• Solo Disneyland: Reflections on going to Disneyland alone as an adult. The author of the piece is, it’s fair to say, a Disney superfan - it’s very well-written and absolutely not a sad piece, but I couldn’t shake the feeling of absolutely intense and crippling loneliness between every single word here.

  • The Power and Purpose of PMQs: Wonderfully observed vignette of how PMQs works behind the scenes and what, if you’re the government, it’s *actually* for.

  • How The World’s Heaviest Man Lost It All: This, though, really IS sad - what happens when you’re the world’s heaviest man, and you decide to lose the weight? I really wanted to give him a hug at the end of this.

  • And Then The Strangest Thing Happened: A really interesting breakdown of the signature, singular Adam Curtis style, how it’s evolved, and how it’s made his documentaries arguably less effective. I always find watching Curtis that it’s terribly convincing while I’m in the moment but a few days afterwards I can’t help but think of it as an example of the clever propagandising he himself decries.

  • Second Life For The Disabled: One day I will stop posting stuff about Second Life - it continues to fascinate me, though, particularly it’s use case as a community for marginalised groups. This is a genuinely uplifting report about disabled people from around the world coming together in virtual space with a freedom their physical impairments mean will never be afforded to them in meatspace. Seriously, made me very happy, this.

  • Meet The Mole Catchers: I had NO IDEA it was such a divided world, frankly. This is great and wonderfully, beautifully British in its eccentricity.

  • 20 Questions With Peter Singer: Still, to my mind, the most interesting moral philosopher of the 20th Century, this is eminently readable even if you don’t have a background in the discipline. There are few people better at making you think about hard answers to unpleasant questions, imho.

  • The Commis Chef: This is a VERY technical look at the role of the commis chef in a Chinese restaurant kitchen - if you’re interested in food, though, and the restaurant business then I promise you it’s a fascinating read.

  • A Tribute To AA Gill: Wonderful writing about a wonderful bastard of a writer.

  • The Wait: This is about having a miscarriage; it’s obviously not a happy piece of writing, but it is very beautiful indeed.

  • A Season Under The Gun: This is BRILLIANT journalism. A 5-party series (the link goes to pt1, all the others are linked to from the bottom of the piece) about teens playing basketball in downtown Chicago, against a backdrop of all the sort of classic urban issues you’d expect, from drugs to guns to organised crime to grinding poverty and all the stops inbetween. If you watched Hoop Dreams (and if not, why not? HERE YOU GO!), you’ll find a lot to love in here.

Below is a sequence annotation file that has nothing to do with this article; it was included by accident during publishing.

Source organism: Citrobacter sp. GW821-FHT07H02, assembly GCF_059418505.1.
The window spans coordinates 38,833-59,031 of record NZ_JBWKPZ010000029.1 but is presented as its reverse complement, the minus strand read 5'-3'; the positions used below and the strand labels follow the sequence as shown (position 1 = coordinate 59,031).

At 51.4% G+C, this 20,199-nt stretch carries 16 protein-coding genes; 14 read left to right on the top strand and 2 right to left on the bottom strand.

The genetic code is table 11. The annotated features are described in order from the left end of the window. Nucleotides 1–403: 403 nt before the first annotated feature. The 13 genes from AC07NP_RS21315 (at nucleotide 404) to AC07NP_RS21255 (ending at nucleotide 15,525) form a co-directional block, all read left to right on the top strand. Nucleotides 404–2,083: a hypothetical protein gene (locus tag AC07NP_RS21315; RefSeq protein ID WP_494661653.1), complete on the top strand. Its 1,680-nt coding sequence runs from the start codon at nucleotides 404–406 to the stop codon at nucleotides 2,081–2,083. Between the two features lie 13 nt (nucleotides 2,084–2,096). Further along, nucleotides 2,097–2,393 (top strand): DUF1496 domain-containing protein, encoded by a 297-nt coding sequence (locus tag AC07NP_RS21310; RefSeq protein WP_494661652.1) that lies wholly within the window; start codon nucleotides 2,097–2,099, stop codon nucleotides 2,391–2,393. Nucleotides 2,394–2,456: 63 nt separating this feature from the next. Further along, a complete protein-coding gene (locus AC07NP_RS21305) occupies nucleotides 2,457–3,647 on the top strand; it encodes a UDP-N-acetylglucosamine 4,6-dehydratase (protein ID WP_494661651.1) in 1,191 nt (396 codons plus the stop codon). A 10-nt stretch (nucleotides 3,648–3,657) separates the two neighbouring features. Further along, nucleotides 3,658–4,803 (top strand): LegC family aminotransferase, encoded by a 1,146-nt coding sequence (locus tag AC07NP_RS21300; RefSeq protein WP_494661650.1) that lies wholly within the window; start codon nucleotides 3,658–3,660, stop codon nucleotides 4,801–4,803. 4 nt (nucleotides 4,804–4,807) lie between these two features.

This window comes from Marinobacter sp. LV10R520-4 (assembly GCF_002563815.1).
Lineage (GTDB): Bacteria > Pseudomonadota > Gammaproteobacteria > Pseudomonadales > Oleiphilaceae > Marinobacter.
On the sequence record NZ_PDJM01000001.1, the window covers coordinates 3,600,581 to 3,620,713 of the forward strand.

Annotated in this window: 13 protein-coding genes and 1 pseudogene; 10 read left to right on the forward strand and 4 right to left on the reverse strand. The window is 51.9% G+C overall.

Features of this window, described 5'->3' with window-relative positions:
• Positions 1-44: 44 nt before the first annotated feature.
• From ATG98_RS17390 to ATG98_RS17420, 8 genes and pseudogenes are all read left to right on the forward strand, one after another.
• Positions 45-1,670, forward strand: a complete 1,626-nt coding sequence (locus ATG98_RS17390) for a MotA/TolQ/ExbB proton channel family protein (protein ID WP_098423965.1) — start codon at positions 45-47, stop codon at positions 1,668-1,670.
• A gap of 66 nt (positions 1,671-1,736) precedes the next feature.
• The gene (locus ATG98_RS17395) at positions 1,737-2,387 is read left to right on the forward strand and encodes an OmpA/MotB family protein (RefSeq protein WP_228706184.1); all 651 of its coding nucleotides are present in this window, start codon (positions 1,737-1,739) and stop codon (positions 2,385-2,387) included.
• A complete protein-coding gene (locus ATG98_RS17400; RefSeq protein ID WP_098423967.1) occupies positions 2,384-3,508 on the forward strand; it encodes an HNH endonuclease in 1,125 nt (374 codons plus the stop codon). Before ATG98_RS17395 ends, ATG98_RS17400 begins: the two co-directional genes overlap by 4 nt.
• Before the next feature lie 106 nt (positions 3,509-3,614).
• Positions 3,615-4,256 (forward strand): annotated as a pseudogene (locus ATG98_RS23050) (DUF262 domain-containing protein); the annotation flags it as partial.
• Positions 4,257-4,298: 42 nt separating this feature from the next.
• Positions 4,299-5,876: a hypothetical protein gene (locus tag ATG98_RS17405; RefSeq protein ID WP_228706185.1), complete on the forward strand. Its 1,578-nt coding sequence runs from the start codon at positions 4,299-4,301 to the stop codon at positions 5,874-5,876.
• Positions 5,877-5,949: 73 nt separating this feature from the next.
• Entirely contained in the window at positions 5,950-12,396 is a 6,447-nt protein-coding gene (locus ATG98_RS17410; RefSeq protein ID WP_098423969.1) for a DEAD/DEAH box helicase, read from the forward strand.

• Europe’s Child Refugee Crisis: In a week in which the Dubs amendment got given its marching orders to little-to-no outcry, it’s worth reminding ourselves of exactly what kids across the Middle East have been going through to get to some place of safety, and exactly how badly we’ve been letting them down. Still, jokes in the Budget!

  • Gay Loneliness: A really interesting essay examining what the author perceives as a fundamental loneliness at the heart of the gay male experience. I can’t speak to the truth or accuracy of this, but it was a really interesting read.

  • You May Want To Marry My Husband: Finally this week, I warn you that this made me absolutely bawl my eyes out and it may do the same to you; still, it’s a truly beautiful little essay and it deserves your attention. You might want some tissues handy, though.


By Drawing Architecture Studio China



1) This is called ‘The Future of Shopping’ and is an interesting look at the future of retail; what’s notable about it, though, is that it’s all drawn within Tilt for Oculus, and as such offers a really interesting look at how you can use the tech for effective exposition. Worth watching, honest:

2) This is by Cosima, it’s called ‘Build a House’ and it is the best vocal I have heard in an age. WHAT a voice:

3) Ok, if you accept the fact that large parts of this are a straight rip of ‘Cars’ by Gary Numan, this is a legitimate dancefloor BANGER. It’s called ‘Give Me A Reason’ by Ibibio Sound System:

4) This is by a young man called London O’Connor, it’s called ‘Nobody Hangs Out No More’, and I adore it immoderately (it has elements of Kevin Abstract, which may be why):

5) HIPHOP CORNER! Can’t stress how good this one is - it’s called ‘Back Up’, it’s by Clipping, and the whole package - song and video - is unsettling and claustrophobic and nervous and slightly comedowny and generally ACE:

6) I can’t quite work out if this is utterly dreadful or sort of genius, which equivocation suggests it’s probably the former; still, in the 3 weeks since I first heard it I keep coming back to it, which suggests...well, that my taste is possibly dreadful. Still, see what YOU think - this is called ‘Cruel’ and it’s by The Rhythm Method:

7) Last up this week is this beautifully-shot promo for Serpentine by Oyinda; simultaneously warm and glacial, the track’s rather good too. Enjoy, take care, and HAVE FUN! Anon, webmongs:

Please forward this onto as many people as your mail server can physically handle.

Matt Muir

Matt Muir is interested in lots of different things, and as a result rather likes the internet. Web Curios is a weekly(ish) snapshot of what he has found interesting this week. You can find Matt on Twitter, where he's quite good. In his spare time, Matt tries to ignore the web as much as is humanly possible (not very much, it turns out).